By Joe TrotterInstead, the talks focused more on how potential voters were desensitized by media saturation, and how mobilizing voters is significantly more important in winning than running flashy TV advertisements on the six o’clock news.
By Sarah LeePBS’ “Need To Know” offered on Friday a good attempt at a fair and balanced discussion of money in politics in the first presidential election since the 2010 Citizens United ruling. CCP President David Keating is joined by National Review’s Richard Brookiser in arguing that money is a necessary part of speech in elections and that the disclosure regime has been tightening up — to the country’s detriment — since the early days of the Republic.
By JOHN O’CONNORSPRINGFIELD, Ill. (AP) — So much for the fear and loathing over anonymous fat cats buying elections, at least this year. The Democrats’ near sweep of last week’s congressional races in Illinois might give big-spending super PACs pause.
By Aaron C. Davis and T.W. FarnamIn total, gambling interests spent more than $90 million at a rate of over $1 million a day, making the Maryland ballot measure fight one of the costliest in U.S. history. With huge sums of money to spend, and not a lot of time to do it, those for and against the measure turned to a handful of politically connected firms to help them get their message across.
Former Commerce Secretary Carlos Gutierrez has a more nuts-and-bolts approach to bringing in some of the largest and fastest growing groups of Americans: He’s forming a super PAC to support Republican candidates who back comprehensive immigration reform, including legalizing the status of an estimated 11 million immigrants in the U.S. without authorization.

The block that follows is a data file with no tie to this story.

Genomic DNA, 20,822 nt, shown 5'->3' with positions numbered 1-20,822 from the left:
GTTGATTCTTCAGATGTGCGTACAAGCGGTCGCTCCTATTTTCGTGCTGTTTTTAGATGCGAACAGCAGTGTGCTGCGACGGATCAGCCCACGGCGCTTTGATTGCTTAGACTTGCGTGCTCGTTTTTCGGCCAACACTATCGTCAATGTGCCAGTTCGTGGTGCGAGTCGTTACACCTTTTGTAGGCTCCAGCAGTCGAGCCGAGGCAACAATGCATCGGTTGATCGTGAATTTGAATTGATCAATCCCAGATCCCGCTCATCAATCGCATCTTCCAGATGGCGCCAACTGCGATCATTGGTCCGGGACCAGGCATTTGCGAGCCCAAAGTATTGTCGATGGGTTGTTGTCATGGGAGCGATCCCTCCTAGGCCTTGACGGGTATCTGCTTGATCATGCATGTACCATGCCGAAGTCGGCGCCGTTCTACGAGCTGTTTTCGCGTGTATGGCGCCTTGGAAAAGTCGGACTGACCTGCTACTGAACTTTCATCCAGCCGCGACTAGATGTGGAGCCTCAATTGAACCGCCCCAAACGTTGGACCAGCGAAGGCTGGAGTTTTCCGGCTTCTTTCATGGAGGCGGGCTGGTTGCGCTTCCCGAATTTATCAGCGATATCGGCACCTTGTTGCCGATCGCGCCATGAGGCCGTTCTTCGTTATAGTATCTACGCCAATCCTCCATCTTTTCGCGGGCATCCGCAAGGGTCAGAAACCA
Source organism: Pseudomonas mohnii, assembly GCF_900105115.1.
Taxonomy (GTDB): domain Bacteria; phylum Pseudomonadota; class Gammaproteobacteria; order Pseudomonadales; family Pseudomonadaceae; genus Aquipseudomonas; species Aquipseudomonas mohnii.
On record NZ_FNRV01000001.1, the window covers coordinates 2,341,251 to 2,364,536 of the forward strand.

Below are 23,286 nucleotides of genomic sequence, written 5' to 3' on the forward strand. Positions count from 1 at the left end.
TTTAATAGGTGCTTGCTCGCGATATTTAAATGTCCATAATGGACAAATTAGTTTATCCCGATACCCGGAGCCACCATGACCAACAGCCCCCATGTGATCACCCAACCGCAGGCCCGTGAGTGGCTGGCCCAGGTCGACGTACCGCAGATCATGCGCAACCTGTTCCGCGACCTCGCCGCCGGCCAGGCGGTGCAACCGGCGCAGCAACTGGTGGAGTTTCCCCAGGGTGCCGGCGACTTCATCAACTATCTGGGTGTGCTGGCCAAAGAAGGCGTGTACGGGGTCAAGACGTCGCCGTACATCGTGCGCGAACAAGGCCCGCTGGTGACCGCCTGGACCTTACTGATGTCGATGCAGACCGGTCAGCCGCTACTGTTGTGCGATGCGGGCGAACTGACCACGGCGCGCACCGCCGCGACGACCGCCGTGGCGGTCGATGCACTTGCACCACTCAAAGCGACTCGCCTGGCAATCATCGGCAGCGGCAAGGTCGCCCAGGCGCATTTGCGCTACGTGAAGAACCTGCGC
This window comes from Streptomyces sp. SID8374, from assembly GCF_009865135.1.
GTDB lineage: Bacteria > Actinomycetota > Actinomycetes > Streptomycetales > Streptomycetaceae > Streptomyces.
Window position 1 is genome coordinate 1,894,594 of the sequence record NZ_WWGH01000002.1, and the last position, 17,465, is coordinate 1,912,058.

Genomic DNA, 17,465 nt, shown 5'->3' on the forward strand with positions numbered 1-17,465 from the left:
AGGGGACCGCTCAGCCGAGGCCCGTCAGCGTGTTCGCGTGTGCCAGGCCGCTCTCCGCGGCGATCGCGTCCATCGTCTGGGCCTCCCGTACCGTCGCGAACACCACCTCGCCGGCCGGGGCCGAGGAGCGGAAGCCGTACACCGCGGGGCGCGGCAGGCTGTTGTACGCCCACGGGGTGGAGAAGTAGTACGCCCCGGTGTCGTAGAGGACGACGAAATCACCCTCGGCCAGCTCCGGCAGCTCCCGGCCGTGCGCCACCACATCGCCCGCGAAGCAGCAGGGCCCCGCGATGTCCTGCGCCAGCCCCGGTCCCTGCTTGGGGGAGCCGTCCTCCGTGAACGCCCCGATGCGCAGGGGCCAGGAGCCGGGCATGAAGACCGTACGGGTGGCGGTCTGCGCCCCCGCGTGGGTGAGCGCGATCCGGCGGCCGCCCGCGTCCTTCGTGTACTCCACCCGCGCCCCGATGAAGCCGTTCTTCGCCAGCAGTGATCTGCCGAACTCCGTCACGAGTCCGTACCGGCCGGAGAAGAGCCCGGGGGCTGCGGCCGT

EditorialThis year’s round of state judicial elections broke previous records for the amounts spent on judicial campaigns around the country. The dominant role played by special-interest money — including money from super PACs financed by undisclosed donors — has severely weakened the principle of fair and impartial courts.
By CELESTE KATZThe city Campaign Finance Board on Thursday slammed former Brooklyn Councilman Kendall Stewart with its strongest possible sanctions, sticking him with just under $61,000 in fines and ordering him to pay back the nearly $137,000 in public funds he got for his failed 2009 campaign.
Candidates and parties
By Nat RudarakanchanaThe latest state campaign finance reports for candidates show that in some key races, large outlays of cash made little difference. Winners in three statewide races spent far less than their opponents, who ended up losing at the polls.
Lobbying and ethics
By T.R. GoldmanIt’s been almost 30 years since Steve Billet, at the time a newly minted lobbyist for AT&T, pulled up behind a car at a red light in Washington and noticed the bumper sticker: “Don’t tell my mother I’m a lobbyist. She thinks I play piano in a whorehouse.”
By Fred FrommerWASHINGTON — Federal appeals court judges reviewing the conviction of former lobbyist Kevin Ring in the Abramoff scandal questioned Thursday whether evidence of campaign contributions should have been allowed at his trial.